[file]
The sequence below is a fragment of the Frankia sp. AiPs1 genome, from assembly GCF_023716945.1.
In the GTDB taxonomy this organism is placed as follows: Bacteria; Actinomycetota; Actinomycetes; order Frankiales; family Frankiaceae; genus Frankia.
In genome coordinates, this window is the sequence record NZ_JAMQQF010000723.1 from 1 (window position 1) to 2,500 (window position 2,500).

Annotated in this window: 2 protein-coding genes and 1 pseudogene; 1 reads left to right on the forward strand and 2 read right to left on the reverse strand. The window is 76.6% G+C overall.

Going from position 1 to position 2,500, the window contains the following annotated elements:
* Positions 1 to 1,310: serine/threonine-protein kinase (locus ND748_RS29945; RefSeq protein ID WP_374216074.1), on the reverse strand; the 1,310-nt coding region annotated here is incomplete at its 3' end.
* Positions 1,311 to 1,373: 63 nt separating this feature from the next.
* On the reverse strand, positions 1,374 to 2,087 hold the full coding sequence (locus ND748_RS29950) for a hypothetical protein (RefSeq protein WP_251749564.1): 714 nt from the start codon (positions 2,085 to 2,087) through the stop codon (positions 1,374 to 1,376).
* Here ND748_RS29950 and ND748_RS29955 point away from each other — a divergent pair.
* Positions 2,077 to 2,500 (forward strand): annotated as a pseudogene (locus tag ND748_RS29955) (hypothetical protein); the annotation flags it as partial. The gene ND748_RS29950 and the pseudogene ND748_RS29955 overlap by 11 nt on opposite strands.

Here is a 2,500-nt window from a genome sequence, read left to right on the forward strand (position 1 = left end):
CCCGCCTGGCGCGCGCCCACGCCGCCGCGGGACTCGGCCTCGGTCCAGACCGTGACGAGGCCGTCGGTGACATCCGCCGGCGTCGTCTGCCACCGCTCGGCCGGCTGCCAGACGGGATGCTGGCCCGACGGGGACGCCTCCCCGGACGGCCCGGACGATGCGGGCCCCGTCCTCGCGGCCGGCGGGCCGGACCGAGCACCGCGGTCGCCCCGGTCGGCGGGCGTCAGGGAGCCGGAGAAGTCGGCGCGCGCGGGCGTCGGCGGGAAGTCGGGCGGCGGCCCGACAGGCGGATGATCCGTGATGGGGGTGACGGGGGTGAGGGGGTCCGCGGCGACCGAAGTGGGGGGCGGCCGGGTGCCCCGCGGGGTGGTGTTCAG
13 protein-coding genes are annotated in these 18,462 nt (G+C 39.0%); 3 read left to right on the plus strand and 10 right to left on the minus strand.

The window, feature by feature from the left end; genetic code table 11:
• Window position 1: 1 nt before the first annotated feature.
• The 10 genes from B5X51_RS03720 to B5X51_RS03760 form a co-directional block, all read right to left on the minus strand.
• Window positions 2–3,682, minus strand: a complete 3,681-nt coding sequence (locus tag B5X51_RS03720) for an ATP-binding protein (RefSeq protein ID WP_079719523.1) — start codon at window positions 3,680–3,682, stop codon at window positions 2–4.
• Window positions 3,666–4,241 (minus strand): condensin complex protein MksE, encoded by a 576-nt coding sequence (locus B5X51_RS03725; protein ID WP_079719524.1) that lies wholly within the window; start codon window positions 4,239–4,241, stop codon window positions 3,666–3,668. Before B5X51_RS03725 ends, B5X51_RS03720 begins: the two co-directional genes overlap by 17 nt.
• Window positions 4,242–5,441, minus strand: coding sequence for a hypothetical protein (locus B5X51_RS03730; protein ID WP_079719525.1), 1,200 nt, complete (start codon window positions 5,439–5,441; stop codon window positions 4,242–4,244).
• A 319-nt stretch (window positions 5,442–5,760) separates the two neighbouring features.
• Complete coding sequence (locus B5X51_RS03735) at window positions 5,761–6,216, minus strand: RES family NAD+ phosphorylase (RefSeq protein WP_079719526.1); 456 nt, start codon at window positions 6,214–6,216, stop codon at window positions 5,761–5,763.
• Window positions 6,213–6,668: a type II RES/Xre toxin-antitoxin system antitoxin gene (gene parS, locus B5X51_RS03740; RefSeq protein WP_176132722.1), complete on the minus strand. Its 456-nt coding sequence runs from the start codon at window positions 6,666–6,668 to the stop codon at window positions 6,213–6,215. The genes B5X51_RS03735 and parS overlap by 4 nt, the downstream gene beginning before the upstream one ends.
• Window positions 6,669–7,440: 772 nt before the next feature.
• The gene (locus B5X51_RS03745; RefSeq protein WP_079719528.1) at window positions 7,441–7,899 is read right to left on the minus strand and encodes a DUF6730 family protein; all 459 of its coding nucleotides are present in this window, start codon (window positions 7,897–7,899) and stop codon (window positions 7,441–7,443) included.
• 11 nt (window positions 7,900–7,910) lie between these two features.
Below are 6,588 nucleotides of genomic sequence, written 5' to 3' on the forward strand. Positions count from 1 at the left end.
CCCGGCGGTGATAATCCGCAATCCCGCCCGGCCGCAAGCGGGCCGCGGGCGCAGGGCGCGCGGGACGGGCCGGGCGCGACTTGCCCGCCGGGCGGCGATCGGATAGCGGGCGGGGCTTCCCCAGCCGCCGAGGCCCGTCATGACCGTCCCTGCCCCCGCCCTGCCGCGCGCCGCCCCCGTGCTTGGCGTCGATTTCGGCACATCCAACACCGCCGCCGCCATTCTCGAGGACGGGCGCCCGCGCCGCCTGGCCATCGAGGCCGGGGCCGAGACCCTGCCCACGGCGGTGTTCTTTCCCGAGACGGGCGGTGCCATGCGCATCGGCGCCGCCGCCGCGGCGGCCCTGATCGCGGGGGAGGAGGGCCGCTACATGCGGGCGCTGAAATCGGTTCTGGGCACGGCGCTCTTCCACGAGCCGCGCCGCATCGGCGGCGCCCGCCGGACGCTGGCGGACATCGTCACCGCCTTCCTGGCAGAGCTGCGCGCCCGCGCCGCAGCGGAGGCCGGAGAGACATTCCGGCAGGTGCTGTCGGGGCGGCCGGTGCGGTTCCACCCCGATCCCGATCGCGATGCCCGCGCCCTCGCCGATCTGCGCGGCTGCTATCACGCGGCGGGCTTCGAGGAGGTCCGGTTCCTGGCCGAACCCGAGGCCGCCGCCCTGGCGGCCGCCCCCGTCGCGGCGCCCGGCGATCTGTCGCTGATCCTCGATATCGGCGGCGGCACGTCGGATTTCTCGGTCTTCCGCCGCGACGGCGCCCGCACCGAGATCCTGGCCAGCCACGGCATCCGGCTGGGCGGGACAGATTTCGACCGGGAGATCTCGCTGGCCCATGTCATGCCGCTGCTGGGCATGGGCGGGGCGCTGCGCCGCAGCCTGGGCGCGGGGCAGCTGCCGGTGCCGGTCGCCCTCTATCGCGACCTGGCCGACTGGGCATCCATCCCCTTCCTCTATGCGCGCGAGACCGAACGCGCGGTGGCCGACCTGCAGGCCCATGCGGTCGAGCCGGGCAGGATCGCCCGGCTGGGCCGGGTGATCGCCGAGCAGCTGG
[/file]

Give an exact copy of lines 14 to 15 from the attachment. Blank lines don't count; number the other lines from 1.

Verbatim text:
The window, feature by feature from the left end; genetic code table 11:
• Window position 1: 1 nt before the first annotated feature.